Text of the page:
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BGE Warns Customers Colder Weather Brings Higher Bills

| January 06, 2012, 05:44 PM | 0 Comments

Baltimore Gas and Electric Company (BGE)  announced that the freezing or below freezing temperatures experienced in Central Maryland this week will likely cause energy usage to increase, even for customers who leave their thermostats at a set temperature. Heating systems must work harder and longer to maintain the set temperatures when the weather is extremely cold. An increase in energy usage could cause bills to be higher-than-expected, however, BGE bills are calculated monthly so the anticipated increased usage this week could be offset if warmer temperatures occur during the same billing cycle. Customers are encouraged to visit the Winter Ready section of BGE’s website for important information on managing winter energy bills.

“BGE always urges customers to look for ways to maximize the energy efficiency of their homes to minimize the impact of extreme temperatures,” said Jeannette M. Mills, senior vice president and chief customer officer for BGE. “In addition to having their heating systems checked by qualified technicians to ensure they are functioning properly, customers should also consider sealing gaps in windows and doors and adding insulation to keep warm air inside and reduce the running time of heating systems. Customers should also take advantage of the many programs offered as part of BGE’s Smart Energy Savers Program®, including Quick Home Energy Check-Up, rebates, lighting discounts and other incentives for purchasing energy efficient appliances and heating and cooling systems.”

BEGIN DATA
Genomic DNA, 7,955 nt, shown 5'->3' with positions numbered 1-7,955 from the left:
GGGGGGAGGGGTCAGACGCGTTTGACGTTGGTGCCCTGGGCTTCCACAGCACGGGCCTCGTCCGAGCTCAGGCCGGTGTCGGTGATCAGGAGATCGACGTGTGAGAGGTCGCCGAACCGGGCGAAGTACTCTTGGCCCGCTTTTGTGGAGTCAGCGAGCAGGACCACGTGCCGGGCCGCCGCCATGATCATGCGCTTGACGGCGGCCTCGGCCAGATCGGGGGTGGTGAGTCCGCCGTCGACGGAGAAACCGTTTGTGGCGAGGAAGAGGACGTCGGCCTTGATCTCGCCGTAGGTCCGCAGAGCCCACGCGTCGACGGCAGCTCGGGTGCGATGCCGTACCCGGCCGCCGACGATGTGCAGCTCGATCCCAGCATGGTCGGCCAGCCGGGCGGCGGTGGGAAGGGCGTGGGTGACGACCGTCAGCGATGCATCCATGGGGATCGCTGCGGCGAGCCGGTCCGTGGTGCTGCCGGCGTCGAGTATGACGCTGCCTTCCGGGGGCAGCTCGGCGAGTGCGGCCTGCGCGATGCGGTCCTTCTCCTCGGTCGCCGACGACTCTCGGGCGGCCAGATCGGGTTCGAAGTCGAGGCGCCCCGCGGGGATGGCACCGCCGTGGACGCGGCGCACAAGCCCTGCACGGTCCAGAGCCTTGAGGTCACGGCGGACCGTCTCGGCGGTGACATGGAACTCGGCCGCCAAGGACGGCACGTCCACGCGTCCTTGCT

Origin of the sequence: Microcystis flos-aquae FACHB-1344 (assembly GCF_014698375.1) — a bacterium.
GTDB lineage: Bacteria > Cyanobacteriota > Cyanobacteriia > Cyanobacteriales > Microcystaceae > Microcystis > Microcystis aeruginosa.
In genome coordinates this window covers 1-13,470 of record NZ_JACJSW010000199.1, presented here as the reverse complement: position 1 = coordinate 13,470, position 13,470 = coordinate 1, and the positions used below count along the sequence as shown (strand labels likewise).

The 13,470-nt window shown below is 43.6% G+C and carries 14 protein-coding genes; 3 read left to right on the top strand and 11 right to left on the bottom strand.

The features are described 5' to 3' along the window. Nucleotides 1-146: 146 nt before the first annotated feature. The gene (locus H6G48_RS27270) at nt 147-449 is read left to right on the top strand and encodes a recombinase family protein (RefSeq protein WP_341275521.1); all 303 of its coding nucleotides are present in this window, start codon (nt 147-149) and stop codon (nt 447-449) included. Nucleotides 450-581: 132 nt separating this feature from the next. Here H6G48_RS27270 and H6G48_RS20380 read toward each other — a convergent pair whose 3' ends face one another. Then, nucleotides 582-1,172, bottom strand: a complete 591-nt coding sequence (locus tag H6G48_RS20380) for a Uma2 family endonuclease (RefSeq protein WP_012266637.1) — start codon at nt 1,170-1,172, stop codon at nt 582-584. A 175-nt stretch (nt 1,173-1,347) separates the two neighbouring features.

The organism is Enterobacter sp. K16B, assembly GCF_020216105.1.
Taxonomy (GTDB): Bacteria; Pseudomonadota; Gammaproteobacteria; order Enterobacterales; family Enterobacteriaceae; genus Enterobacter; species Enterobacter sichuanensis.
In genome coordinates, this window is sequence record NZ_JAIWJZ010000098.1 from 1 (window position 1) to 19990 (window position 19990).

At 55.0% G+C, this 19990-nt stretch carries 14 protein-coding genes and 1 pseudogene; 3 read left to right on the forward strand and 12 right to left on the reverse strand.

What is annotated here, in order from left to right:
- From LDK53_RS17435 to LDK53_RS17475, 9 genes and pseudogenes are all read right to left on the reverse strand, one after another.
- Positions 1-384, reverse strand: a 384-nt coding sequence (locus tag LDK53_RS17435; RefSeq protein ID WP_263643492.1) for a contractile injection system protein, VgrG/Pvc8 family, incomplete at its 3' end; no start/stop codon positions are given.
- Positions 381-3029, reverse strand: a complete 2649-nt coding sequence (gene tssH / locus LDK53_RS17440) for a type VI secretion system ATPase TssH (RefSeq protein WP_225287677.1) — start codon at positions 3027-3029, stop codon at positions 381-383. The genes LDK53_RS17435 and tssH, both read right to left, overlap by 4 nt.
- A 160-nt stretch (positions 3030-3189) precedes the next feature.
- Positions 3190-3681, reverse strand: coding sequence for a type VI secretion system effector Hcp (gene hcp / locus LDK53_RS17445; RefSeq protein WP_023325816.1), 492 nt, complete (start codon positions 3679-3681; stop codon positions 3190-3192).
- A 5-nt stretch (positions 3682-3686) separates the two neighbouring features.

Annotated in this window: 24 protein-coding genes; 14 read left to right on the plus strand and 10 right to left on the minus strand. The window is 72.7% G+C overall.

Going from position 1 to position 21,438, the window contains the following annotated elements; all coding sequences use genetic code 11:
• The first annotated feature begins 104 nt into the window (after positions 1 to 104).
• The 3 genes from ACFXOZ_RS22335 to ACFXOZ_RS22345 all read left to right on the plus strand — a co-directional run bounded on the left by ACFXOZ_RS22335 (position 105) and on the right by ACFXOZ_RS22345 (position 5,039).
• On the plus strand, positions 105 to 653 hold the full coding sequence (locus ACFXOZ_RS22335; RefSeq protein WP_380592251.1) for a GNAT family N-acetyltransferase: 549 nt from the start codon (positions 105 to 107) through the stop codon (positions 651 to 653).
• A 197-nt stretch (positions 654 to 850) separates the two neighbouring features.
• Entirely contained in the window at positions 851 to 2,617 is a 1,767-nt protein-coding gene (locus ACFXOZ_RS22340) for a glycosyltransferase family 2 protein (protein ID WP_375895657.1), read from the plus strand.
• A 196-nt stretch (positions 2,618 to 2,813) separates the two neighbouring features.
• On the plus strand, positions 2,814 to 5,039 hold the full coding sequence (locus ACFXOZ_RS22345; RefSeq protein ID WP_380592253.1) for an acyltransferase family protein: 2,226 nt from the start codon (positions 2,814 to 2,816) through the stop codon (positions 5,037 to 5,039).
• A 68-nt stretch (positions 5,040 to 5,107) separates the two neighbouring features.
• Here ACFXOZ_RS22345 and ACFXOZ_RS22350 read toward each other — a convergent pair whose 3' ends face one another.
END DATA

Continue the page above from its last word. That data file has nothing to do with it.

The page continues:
BGE customers should also consider enrolling in Budget Billing, which evens out payments over a 12-month period and limits the impact of seasonal increases in usage. Qualifying customers are also urged to apply for energy assistance and weatherization assistance. BGE’s Limited Income Energy Efficiency program can help reduce out-of-pocket gas and electric expenses for limited income customers. Some customers may qualify for the repair or replacement of inefficient gas furnaces and heat pumps through this program.